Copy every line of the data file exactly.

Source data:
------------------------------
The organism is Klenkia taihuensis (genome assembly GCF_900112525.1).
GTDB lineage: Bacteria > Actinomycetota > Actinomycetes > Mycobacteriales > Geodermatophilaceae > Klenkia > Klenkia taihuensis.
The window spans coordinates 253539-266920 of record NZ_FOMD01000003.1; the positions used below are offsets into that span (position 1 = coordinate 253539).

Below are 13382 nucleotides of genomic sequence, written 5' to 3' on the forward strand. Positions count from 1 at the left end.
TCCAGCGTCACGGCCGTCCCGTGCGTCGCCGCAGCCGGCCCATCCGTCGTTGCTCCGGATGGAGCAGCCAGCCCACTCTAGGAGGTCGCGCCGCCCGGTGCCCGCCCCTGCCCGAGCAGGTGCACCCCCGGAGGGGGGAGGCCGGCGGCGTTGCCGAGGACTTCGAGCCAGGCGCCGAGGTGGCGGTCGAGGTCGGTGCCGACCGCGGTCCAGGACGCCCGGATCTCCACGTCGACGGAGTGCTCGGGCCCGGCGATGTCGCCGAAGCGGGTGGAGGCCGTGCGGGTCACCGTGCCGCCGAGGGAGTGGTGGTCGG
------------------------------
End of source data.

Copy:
The organism is Klenkia taihuensis (genome assembly GCF_900112525.1).
GTDB lineage: Bacteria > Actinomycetota > Actinomycetes > Mycobacteriales > Geodermatophilaceae > Klenkia > Klenkia taihuensis.
The window spans coordinates 253539-266920 of record NZ_FOMD01000003.1; the positions used below are offsets into that span (position 1 = coordinate 253539).

Below are 13382 nucleotides of genomic sequence, written 5' to 3' on the forward strand. Positions count from 1 at the left end.
TCCAGCGTCACGGCCGTCCCGTGCGTCGCCGCAGCCGGCCCATCCGTCGTTGCTCCGGATGGAGCAGCCAGCCCACTCTAGGAGGTCGCGCCGCCCGGTGCCCGCCCCTGCCCGAGCAGGTGCACCCCCGGAGGGGGGAGGCCGGCGGCGTTGCCGAGGACTTCGAGCCAGGCGCCGAGGTGGCGGTCGAGGTCGGTGCCGACCGCGGTCCAGGACGCCCGGATCTCCACGTCGACGGAGTGCTCGGGCCCGGCGATGTCGCCGAAGCGGGTGGAGGCCGTGCGGGTCACCGTGCCGCCGAGGGAGTGGTGGTCGG